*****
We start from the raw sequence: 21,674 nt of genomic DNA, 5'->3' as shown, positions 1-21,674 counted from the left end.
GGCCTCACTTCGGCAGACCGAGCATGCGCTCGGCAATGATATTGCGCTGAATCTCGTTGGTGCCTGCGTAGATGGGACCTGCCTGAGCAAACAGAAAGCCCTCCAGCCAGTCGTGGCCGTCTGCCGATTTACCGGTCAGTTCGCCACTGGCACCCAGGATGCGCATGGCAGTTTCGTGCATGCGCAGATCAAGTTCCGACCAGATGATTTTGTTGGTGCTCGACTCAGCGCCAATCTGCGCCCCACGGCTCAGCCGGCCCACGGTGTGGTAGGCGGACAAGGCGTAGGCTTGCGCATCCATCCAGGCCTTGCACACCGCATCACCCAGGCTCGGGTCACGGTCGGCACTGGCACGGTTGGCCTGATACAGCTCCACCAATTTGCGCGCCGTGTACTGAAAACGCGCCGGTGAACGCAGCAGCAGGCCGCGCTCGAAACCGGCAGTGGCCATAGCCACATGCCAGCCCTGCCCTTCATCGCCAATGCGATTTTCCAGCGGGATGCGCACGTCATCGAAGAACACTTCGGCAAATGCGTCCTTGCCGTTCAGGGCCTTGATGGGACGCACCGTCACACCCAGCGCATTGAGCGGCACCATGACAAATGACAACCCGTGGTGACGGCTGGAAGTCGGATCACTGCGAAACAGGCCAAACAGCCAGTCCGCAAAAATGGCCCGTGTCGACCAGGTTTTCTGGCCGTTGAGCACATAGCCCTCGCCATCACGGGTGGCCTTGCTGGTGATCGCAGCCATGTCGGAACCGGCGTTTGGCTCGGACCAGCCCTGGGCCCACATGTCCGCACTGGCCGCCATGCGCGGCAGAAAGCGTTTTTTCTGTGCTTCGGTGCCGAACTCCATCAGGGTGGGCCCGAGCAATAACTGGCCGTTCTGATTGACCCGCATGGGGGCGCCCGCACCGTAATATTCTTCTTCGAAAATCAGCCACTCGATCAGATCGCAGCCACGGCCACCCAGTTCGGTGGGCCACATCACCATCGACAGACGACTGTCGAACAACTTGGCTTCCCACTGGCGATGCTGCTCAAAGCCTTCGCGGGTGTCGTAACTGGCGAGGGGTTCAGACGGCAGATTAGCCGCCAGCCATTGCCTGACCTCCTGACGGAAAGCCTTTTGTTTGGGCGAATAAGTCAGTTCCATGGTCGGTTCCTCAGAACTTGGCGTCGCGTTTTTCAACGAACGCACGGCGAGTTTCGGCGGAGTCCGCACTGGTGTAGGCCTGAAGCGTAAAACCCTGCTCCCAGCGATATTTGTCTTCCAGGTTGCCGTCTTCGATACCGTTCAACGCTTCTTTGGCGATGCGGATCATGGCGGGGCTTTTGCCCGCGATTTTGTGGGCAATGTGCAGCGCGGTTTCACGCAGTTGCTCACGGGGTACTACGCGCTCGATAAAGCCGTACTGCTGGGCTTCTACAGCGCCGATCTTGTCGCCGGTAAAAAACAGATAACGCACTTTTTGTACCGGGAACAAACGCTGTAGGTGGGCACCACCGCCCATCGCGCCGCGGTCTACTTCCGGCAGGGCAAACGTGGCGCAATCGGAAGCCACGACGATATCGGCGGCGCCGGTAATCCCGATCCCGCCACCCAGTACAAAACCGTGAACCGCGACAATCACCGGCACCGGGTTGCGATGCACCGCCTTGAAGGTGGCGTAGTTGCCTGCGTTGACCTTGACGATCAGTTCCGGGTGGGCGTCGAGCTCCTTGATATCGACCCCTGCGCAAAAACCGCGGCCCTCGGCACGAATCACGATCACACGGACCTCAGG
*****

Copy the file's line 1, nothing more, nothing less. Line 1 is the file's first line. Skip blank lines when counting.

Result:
We start from the raw sequence: 21,674 nt of genomic DNA, 5'->3' as shown, positions 1-21,674 counted from the left end.